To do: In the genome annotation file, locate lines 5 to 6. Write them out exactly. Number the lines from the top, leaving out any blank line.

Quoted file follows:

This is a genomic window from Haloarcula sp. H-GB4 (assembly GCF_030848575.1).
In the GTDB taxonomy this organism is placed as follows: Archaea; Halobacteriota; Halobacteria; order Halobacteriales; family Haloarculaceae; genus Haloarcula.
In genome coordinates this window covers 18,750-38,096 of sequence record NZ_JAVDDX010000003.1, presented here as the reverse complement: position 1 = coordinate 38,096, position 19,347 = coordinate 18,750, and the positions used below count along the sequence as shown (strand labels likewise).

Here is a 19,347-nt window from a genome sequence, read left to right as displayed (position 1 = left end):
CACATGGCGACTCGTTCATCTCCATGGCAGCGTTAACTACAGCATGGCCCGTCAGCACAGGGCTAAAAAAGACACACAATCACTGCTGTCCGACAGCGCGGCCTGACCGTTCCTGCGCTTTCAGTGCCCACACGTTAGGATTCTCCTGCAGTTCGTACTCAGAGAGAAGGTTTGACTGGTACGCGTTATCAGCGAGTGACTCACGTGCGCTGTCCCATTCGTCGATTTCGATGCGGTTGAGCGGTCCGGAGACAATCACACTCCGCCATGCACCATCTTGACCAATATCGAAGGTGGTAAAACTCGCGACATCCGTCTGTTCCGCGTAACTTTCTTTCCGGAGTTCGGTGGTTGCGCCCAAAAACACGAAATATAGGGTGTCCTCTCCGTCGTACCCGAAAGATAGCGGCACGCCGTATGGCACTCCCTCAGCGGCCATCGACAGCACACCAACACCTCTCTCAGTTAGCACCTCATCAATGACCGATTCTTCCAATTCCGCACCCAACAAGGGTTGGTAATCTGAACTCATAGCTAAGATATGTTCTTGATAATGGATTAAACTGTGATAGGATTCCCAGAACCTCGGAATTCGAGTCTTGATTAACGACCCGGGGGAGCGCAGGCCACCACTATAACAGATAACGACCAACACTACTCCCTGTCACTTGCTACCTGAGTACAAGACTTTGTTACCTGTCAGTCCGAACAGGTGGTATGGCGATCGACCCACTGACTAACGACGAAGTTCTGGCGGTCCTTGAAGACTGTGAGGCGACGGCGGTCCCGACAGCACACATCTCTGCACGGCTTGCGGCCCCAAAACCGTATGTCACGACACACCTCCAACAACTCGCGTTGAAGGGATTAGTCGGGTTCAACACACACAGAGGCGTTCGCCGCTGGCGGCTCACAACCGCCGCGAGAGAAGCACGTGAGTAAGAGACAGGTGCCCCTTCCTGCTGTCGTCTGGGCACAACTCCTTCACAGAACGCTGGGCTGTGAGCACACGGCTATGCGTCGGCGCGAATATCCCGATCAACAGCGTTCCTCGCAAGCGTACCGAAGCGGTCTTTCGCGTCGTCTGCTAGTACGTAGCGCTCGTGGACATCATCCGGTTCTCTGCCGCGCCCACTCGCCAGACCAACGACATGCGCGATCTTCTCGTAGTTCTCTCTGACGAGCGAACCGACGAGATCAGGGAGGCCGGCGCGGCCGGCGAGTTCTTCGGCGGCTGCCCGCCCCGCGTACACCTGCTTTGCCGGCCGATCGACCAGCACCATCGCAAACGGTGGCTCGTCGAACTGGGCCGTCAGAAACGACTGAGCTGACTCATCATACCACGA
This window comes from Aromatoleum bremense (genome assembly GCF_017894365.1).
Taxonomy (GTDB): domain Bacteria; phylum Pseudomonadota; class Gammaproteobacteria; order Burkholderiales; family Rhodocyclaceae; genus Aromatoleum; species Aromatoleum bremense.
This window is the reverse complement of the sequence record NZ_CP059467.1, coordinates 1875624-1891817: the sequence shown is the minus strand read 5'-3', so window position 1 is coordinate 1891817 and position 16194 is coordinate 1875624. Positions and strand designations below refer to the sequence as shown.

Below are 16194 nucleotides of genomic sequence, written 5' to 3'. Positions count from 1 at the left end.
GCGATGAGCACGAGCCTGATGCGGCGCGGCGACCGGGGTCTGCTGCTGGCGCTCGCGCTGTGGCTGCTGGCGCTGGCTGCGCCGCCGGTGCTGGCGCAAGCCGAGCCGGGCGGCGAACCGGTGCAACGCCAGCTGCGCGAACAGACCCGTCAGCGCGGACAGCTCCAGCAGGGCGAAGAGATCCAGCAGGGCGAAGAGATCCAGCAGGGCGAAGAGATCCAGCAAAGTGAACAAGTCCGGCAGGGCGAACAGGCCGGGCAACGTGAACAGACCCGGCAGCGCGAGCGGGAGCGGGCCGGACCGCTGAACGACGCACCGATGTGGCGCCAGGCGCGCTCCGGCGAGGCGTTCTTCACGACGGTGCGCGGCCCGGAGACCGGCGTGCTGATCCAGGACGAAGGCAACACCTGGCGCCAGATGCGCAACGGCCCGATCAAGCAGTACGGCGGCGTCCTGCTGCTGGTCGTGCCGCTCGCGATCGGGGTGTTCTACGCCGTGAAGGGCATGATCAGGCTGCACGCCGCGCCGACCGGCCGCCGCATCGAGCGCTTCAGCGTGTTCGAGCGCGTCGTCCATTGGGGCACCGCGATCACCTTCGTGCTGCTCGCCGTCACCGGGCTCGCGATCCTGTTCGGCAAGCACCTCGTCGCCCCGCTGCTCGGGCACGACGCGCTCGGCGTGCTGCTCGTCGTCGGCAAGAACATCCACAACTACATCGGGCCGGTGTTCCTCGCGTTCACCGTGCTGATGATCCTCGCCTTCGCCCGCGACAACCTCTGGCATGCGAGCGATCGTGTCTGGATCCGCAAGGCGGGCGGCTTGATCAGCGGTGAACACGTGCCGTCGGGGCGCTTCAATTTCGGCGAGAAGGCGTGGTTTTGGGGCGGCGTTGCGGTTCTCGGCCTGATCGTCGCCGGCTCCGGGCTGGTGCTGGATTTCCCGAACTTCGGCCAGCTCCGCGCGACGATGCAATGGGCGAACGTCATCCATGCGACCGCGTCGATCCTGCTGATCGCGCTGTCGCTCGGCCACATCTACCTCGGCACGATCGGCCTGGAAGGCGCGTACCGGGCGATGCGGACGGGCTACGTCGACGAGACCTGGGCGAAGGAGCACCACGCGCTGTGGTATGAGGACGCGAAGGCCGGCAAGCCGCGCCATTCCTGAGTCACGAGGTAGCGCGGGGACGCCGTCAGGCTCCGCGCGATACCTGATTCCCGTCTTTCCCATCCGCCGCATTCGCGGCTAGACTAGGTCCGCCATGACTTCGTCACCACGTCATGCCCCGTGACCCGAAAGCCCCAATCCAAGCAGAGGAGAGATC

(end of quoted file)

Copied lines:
CACATGGCGACTCGTTCATCTCCATGGCAGCGTTAACTACAGCATGGCCCGTCAGCACAGGGCTAAAAAAGACACACAATCACTGCTGTCCGACAGCGCGGCCTGACCGTTCCTGCGCTTTCAGTGCCCACACGTTAGGATTCTCCTGCAGTTCGTACTCAGAGAGAAGGTTTGACTGGTACGCGTTATCAGCGAGTGACTCACGTGCGCTGTCCCATTCGTCGATTTCGATGCGGTTGAGCGGTCCGGAGACAATCACACTCCGCCATGCACCATCTTGACCAATATCGAAGGTGGTAAAACTCGCGACATCCGTCTGTTCCGCGTAACTTTCTTTCCGGAGTTCGGTGGTTGCGCCCAAAAACACGAAATATAGGGTGTCCTCTCCGTCGTACCCGAAAGATAGCGGCACGCCGTATGGCACTCCCTCAGCGGCCATCGACAGCACACCAACACCTCTCTCAGTTAGCACCTCATCAATGACCGATTCTTCCAATTCCGCACCCAACAAGGGTTGGTAATCTGAACTCATAGCTAAGATATGTTCTTGATAATGGATTAAACTGTGATAGGATTCCCAGAACCTCGGAATTCGAGTCTTGATTAACGACCCGGGGGAGCGCAGGCCACCACTATAACAGATAACGACCAACACTACTCCCTGTCACTTGCTACCTGAGTACAAGACTTTGTTACCTGTCAGTCCGAACAGGTGGTATGGCGATCGACCCACTGACTAACGACGAAGTTCTGGCGGTCCTTGAAGACTGTGAGGCGACGGCGGTCCCGACAGCACACATCTCTGCACGGCTTGCGGCCCCAAAACCGTATGTCACGACACACCTCCAACAACTCGCGTTGAAGGGATTAGTCGGGTTCAACACACACAGAGGCGTTCGCCGCTGGCGGCTCACAACCGCCGCGAGAGAAGCACGTGAGTAAGAGACAGGTGCCCCTTCCTGCTGTCGTCTGGGCACAACTCCTTCACAGAACGCTGGGCTGTGAGCACACGGCTATGCGTCGGCGCGAATATCCCGATCAACAGCGTTCCTCGCAAGCGTACCGAAGCGGTCTTTCGCGTCGTCTGCTAGTACGTAGCGCTCGTGGACATCATCCGGTTCTCTGCCGCGCCCACTCGCCAGACCAACGACATGCGCGATCTTCTCGTAGTTCTCTCTGACGAGCGAACCGACGAGATCAGGGAGGCCGGCGCGGCCGGCGAGTTCTTCGGCGGCTGCCCGCCCCGCGTACACCTGCTTTGCCGGCCGATCGACCAGCACCATCGCAAACGGTGGCTCGTCGAACTGGGCCGTCAGAAACGACTGAGCTGACTCATCATACCACGA
This window comes from Aromatoleum bremense (genome assembly GCF_017894365.1).